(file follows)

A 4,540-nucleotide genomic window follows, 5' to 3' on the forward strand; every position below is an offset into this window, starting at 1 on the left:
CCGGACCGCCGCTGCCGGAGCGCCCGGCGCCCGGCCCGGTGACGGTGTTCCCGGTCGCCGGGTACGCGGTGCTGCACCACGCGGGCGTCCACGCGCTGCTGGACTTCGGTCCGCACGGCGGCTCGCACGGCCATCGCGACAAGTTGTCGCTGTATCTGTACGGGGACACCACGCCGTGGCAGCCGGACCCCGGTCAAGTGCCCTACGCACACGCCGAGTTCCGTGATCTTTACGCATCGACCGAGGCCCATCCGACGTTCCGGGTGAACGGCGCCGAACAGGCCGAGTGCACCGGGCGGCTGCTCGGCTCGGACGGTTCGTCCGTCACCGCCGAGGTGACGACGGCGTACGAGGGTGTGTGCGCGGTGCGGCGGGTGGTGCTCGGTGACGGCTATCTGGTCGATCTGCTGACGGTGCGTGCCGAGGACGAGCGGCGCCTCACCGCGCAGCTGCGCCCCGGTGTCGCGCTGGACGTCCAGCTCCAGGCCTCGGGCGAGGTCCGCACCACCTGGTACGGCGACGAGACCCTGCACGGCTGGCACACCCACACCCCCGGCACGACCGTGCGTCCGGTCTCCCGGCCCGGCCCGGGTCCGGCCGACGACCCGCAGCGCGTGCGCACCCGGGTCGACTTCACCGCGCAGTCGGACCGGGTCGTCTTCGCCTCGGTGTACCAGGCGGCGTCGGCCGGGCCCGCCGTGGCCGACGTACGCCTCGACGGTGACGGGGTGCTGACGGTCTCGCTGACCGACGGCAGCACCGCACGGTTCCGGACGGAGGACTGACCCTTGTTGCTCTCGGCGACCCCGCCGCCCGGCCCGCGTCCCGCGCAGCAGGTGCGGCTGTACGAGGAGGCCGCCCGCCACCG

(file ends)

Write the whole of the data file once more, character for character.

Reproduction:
A 4,540-nucleotide genomic window follows, 5' to 3' on the forward strand; every position below is an offset into this window, starting at 1 on the left:
CCGGACCGCCGCTGCCGGAGCGCCCGGCGCCCGGCCCGGTGACGGTGTTCCCGGTCGCCGGGTACGCGGTGCTGCACCACGCGGGCGTCCACGCGCTGCTGGACTTCGGTCCGCACGGCGGCTCGCACGGCCATCGCGACAAGTTGTCGCTGTATCTGTACGGGGACACCACGCCGTGGCAGCCGGACCCCGGTCAAGTGCCCTACGCACACGCCGAGTTCCGTGATCTTTACGCATCGACCGAGGCCCATCCGACGTTCCGGGTGAACGGCGCCGAACAGGCCGAGTGCACCGGGCGGCTGCTCGGCTCGGACGGTTCGTCCGTCACCGCCGAGGTGACGACGGCGTACGAGGGTGTGTGCGCGGTGCGGCGGGTGGTGCTCGGTGACGGCTATCTGGTCGATCTGCTGACGGTGCGTGCCGAGGACGAGCGGCGCCTCACCGCGCAGCTGCGCCCCGGTGTCGCGCTGGACGTCCAGCTCCAGGCCTCGGGCGAGGTCCGCACCACCTGGTACGGCGACGAGACCCTGCACGGCTGGCACACCCACACCCCCGGCACGACCGTGCGTCCGGTCTCCCGGCCCGGCCCGGGTCCGGCCGACGACCCGCAGCGCGTGCGCACCCGGGTCGACTTCACCGCGCAGTCGGACCGGGTCGTCTTCGCCTCGGTGTACCAGGCGGCGTCGGCCGGGCCCGCCGTGGCCGACGTACGCCTCGACGGTGACGGGGTGCTGACGGTCTCGCTGACCGACGGCAGCACCGCACGGTTCCGGACGGAGGACTGACCCTTGTTGCTCTCGGCGACCCCGCCGCCCGGCCCGCGTCCCGCGCAGCAGGTGCGGCTGTACGAGGAGGCCGCCCGCCACCG